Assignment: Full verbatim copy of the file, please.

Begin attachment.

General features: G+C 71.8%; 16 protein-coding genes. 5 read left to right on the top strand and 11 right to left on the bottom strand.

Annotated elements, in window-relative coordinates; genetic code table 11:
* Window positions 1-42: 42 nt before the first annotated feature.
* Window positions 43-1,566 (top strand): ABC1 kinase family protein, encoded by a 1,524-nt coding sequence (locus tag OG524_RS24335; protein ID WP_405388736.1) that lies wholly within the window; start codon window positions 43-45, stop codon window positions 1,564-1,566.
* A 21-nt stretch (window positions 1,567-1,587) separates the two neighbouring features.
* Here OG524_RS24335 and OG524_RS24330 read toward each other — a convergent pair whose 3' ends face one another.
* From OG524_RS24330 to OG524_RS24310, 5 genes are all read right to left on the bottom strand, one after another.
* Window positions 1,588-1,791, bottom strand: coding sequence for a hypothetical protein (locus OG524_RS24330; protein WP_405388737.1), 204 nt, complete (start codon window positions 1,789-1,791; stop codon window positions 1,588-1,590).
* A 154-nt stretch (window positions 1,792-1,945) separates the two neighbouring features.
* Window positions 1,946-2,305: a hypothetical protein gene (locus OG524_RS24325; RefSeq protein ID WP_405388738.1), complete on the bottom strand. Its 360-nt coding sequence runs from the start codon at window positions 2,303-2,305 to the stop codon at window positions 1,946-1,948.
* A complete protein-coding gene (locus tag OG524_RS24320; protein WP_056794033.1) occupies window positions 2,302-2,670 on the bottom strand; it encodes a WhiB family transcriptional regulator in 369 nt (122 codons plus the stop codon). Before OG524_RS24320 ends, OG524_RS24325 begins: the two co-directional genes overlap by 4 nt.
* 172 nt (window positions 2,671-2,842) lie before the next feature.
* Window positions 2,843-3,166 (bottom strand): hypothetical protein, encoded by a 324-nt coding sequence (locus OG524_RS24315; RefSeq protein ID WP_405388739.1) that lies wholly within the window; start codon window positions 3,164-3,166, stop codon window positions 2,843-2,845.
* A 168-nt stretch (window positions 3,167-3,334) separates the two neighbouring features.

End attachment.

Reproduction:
General features: G+C 71.8%; 16 protein-coding genes. 5 read left to right on the top strand and 11 right to left on the bottom strand.

Annotated elements, in window-relative coordinates; genetic code table 11:
* Window positions 1-42: 42 nt before the first annotated feature.
* Window positions 43-1,566 (top strand): ABC1 kinase family protein, encoded by a 1,524-nt coding sequence (locus tag OG524_RS24335; protein ID WP_405388736.1) that lies wholly within the window; start codon window positions 43-45, stop codon window positions 1,564-1,566.
* A 21-nt stretch (window positions 1,567-1,587) separates the two neighbouring features.
* Here OG524_RS24335 and OG524_RS24330 read toward each other — a convergent pair whose 3' ends face one another.
* From OG524_RS24330 to OG524_RS24310, 5 genes are all read right to left on the bottom strand, one after another.
* Window positions 1,588-1,791, bottom strand: coding sequence for a hypothetical protein (locus OG524_RS24330; protein WP_405388737.1), 204 nt, complete (start codon window positions 1,789-1,791; stop codon window positions 1,588-1,590).
* A 154-nt stretch (window positions 1,792-1,945) separates the two neighbouring features.
* Window positions 1,946-2,305: a hypothetical protein gene (locus OG524_RS24325; RefSeq protein ID WP_405388738.1), complete on the bottom strand. Its 360-nt coding sequence runs from the start codon at window positions 2,303-2,305 to the stop codon at window positions 1,946-1,948.
* A complete protein-coding gene (locus tag OG524_RS24320; protein WP_056794033.1) occupies window positions 2,302-2,670 on the bottom strand; it encodes a WhiB family transcriptional regulator in 369 nt (122 codons plus the stop codon). Before OG524_RS24320 ends, OG524_RS24325 begins: the two co-directional genes overlap by 4 nt.
* 172 nt (window positions 2,671-2,842) lie before the next feature.
* Window positions 2,843-3,166 (bottom strand): hypothetical protein, encoded by a 324-nt coding sequence (locus OG524_RS24315; RefSeq protein ID WP_405388739.1) that lies wholly within the window; start codon window positions 3,164-3,166, stop codon window positions 2,843-2,845.
* A 168-nt stretch (window positions 3,167-3,334) separates the two neighbouring features.